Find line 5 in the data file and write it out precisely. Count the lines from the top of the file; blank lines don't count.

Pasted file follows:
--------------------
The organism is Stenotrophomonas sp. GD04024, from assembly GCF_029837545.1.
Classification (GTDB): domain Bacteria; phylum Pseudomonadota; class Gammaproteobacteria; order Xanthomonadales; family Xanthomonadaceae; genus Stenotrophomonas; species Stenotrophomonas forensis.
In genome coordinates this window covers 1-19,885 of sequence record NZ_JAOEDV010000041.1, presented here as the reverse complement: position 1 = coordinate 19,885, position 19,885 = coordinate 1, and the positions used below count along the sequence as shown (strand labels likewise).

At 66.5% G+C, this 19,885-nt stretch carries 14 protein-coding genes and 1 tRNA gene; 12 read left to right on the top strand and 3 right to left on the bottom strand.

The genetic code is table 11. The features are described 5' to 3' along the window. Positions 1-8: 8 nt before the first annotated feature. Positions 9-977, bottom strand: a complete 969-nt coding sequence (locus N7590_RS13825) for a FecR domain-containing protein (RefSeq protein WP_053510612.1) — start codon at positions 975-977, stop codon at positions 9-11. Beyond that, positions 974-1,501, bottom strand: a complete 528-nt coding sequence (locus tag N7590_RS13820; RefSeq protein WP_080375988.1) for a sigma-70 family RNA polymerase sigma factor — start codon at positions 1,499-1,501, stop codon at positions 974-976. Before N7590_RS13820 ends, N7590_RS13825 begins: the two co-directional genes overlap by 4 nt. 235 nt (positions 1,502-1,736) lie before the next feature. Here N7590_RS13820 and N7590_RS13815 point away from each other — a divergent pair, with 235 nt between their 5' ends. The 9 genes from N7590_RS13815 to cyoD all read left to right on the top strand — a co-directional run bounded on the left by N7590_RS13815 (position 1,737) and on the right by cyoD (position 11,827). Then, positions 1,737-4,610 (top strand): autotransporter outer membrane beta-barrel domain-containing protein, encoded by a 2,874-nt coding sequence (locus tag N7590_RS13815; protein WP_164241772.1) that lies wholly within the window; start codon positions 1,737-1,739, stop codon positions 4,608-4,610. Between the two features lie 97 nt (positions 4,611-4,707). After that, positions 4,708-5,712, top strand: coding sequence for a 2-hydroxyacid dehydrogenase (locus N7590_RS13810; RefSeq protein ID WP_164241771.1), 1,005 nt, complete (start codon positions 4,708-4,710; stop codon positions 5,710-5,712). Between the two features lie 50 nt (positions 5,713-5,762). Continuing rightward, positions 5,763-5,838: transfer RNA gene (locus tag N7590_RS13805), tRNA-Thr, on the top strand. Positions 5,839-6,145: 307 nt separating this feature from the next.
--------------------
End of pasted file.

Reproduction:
The genetic code is table 11. The features are described 5' to 3' along the window. Positions 1-8: 8 nt before the first annotated feature. Positions 9-977, bottom strand: a complete 969-nt coding sequence (locus N7590_RS13825) for a FecR domain-containing protein (RefSeq protein WP_053510612.1) — start codon at positions 975-977, stop codon at positions 9-11. Beyond that, positions 974-1,501, bottom strand: a complete 528-nt coding sequence (locus tag N7590_RS13820; RefSeq protein WP_080375988.1) for a sigma-70 family RNA polymerase sigma factor — start codon at positions 1,499-1,501, stop codon at positions 974-976. Before N7590_RS13820 ends, N7590_RS13825 begins: the two co-directional genes overlap by 4 nt. 235 nt (positions 1,502-1,736) lie before the next feature. Here N7590_RS13820 and N7590_RS13815 point away from each other — a divergent pair, with 235 nt between their 5' ends. The 9 genes from N7590_RS13815 to cyoD all read left to right on the top strand — a co-directional run bounded on the left by N7590_RS13815 (position 1,737) and on the right by cyoD (position 11,827). Then, positions 1,737-4,610 (top strand): autotransporter outer membrane beta-barrel domain-containing protein, encoded by a 2,874-nt coding sequence (locus tag N7590_RS13815; protein WP_164241772.1) that lies wholly within the window; start codon positions 1,737-1,739, stop codon positions 4,608-4,610. Between the two features lie 97 nt (positions 4,611-4,707). After that, positions 4,708-5,712, top strand: coding sequence for a 2-hydroxyacid dehydrogenase (locus N7590_RS13810; RefSeq protein ID WP_164241771.1), 1,005 nt, complete (start codon positions 4,708-4,710; stop codon positions 5,710-5,712). Between the two features lie 50 nt (positions 5,713-5,762). Continuing rightward, positions 5,763-5,838: transfer RNA gene (locus tag N7590_RS13805), tRNA-Thr, on the top strand. Positions 5,839-6,145: 307 nt separating this feature from the next.